Landlords in New York generally include some language in tenant agreements that addresses the issue of pets. This language can be general or very specific. There are legal precedents, though, for a landlord being forced to waive a no-pets policy: namely, if a tenant has a service or support animal.
Still, court rulings in landlord-tenant disputes depend on details and proof, as was the case last month in a pet dispute in New York City Housing Court.
In some cases, a tenant without a proven physical disability can keep a pet, despite a no-pet policy, if the animal helps with maintaining the tenant's emotional health. That was the argument offered by a New York woman who had been served an eviction notice because of her pit bull.
However, the housing court judge ruled in favor of the landlord because the woman received her depression diagnosis after the landlord took legal action to evict her, and the woman had owned the dog for only about three months.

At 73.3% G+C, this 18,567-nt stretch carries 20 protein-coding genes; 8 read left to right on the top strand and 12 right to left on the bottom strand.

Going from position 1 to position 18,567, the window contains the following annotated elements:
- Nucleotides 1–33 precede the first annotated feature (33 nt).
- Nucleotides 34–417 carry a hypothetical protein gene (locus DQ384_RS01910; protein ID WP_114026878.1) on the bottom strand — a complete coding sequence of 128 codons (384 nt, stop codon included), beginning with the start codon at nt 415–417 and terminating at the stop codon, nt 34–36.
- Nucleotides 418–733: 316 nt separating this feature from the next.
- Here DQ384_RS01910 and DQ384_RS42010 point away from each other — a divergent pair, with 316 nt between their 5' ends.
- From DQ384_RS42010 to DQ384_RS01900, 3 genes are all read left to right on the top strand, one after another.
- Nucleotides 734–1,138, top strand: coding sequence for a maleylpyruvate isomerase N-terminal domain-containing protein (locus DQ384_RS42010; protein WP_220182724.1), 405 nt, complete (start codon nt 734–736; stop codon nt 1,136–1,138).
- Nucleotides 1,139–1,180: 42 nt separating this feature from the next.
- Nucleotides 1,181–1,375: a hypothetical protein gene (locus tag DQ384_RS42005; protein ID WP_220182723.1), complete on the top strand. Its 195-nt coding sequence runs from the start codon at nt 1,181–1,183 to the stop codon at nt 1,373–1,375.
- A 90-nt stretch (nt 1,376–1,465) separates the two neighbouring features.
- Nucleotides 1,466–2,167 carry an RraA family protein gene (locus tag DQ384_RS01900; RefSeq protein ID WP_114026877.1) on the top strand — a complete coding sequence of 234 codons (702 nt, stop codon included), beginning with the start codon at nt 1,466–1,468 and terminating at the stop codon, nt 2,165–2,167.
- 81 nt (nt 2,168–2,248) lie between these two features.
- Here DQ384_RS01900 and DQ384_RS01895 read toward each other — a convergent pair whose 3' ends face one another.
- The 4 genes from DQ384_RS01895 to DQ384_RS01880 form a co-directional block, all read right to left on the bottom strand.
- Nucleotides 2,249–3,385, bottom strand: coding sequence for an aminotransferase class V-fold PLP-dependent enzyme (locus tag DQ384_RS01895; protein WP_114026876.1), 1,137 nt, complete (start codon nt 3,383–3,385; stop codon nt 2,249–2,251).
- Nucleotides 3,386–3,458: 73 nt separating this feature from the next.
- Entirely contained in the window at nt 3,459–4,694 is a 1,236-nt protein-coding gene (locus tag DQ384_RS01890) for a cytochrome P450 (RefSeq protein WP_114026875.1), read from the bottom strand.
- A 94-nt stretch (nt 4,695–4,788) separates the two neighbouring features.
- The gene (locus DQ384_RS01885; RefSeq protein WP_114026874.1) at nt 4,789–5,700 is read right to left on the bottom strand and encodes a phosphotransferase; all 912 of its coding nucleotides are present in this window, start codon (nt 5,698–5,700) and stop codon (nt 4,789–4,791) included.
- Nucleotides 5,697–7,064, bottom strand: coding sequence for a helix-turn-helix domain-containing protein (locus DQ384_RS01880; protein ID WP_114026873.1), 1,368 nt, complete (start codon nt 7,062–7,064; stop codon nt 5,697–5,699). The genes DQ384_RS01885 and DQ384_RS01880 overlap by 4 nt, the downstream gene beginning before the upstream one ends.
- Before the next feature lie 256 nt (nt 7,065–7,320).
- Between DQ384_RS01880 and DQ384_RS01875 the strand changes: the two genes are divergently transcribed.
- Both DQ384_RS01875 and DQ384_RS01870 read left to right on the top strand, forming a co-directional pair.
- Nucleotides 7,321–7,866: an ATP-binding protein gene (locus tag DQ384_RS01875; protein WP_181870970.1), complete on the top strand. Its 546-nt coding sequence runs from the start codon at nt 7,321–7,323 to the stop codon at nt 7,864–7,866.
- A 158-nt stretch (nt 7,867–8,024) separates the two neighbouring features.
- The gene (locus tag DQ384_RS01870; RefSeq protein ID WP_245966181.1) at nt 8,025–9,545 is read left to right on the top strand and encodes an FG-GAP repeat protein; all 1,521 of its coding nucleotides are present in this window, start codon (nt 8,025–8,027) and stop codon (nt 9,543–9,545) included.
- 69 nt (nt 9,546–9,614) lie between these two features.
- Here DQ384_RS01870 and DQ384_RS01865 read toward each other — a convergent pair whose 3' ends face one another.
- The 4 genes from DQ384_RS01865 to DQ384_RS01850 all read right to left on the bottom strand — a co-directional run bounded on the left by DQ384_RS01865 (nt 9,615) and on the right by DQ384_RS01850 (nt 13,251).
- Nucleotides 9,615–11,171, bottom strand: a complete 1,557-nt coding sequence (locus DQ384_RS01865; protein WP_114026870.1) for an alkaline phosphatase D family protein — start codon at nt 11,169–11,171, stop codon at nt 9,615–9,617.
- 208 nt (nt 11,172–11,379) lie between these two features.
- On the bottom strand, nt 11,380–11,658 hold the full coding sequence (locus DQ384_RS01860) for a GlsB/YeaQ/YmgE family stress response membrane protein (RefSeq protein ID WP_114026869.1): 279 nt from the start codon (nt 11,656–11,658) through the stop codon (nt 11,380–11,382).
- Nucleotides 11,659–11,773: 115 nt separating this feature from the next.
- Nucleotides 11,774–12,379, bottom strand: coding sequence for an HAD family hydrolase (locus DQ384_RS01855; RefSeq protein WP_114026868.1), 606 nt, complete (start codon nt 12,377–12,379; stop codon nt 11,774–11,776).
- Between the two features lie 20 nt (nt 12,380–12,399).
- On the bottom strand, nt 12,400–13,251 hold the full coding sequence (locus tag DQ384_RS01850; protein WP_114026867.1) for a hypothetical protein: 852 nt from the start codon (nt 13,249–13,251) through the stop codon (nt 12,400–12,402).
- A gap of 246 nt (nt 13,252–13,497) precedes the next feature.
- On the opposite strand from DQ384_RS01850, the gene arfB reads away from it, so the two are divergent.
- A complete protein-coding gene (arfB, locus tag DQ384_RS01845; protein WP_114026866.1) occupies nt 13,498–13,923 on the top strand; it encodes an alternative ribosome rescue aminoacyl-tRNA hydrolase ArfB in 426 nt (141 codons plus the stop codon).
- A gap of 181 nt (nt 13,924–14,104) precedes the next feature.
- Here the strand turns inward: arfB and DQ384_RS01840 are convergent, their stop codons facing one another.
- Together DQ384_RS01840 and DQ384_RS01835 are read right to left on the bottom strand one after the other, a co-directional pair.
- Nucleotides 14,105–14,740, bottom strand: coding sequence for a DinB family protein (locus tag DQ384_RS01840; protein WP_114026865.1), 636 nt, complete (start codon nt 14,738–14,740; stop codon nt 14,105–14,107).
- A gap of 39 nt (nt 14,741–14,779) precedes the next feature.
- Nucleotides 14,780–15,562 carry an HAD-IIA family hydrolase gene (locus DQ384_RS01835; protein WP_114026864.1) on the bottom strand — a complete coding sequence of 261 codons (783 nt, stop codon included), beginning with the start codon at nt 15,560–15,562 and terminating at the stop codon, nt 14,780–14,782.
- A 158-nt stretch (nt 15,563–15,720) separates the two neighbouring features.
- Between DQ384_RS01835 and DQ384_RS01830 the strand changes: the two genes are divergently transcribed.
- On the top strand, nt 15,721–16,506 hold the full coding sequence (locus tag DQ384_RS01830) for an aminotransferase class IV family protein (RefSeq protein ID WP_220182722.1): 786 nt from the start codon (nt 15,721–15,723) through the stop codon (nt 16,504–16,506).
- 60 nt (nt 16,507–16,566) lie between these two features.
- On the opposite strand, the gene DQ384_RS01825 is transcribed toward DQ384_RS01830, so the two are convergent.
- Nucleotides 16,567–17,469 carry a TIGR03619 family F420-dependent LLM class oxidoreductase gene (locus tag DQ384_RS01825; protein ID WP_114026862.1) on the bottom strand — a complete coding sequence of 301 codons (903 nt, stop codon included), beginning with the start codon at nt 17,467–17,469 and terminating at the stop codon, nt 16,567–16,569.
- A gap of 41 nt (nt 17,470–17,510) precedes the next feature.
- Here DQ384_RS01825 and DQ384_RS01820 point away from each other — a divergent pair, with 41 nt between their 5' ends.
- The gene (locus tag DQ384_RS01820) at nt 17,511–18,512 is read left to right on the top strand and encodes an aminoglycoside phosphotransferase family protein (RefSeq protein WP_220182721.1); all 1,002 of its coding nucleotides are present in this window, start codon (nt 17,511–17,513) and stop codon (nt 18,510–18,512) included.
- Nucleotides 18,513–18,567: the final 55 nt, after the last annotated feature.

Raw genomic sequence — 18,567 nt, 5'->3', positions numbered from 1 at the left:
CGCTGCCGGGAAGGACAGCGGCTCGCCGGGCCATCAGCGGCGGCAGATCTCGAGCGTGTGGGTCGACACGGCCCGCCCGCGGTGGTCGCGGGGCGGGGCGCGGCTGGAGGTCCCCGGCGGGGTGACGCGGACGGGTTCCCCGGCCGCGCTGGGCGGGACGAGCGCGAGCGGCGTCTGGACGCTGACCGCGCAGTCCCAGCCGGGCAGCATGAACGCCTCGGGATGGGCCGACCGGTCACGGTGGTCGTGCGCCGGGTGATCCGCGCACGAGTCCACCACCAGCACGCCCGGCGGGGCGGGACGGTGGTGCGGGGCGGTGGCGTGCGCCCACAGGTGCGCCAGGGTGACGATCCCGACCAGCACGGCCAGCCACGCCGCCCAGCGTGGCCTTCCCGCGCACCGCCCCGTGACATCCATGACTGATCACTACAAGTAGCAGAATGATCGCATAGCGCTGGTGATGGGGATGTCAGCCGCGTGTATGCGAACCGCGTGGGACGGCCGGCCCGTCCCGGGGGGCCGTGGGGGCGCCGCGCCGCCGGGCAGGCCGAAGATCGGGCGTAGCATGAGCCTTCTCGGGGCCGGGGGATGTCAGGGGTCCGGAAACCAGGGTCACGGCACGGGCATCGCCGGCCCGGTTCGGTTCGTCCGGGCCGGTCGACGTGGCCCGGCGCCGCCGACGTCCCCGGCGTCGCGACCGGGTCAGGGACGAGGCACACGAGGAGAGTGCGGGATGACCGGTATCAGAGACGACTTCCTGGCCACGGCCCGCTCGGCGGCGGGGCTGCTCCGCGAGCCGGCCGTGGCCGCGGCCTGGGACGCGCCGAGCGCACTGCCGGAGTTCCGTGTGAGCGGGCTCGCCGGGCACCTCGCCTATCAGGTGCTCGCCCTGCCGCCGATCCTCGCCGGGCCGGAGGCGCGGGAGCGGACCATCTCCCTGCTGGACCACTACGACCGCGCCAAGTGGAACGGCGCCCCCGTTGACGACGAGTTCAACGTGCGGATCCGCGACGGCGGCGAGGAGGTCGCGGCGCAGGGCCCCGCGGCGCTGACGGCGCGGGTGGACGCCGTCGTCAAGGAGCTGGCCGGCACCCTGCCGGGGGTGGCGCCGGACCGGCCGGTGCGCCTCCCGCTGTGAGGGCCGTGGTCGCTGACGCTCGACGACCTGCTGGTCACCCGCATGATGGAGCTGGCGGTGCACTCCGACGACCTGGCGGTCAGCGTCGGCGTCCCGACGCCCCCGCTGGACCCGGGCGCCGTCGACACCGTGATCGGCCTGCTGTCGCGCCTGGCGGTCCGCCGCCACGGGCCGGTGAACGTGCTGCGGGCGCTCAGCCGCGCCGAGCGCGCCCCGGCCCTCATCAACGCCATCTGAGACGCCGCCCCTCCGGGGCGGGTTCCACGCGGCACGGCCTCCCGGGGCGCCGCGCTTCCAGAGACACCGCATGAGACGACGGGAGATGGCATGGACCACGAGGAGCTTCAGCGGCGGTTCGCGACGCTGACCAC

For contrast, consider another case involving a tenant who said her dog -- also a pit bull -- was needed for therapy reasons. In that case, the dog had actually bitten another tenant, but the New York Supreme Court decided that the tenant could keep her pet because the tenant was able to demonstrate that the animal was needed for therapy.
Clearly, pet-related disputes can vary in outcomes, depending on the tenant agreement and which party can prove what. Tenants and landlords alike will want to be aware of the available legal strategies for resolving such a dispute.
Source: Huffington Post, "Can My Evil Landlord Evict Fido and Fluffy?" Ann Margaret Carrozza, Oct. 31, 2013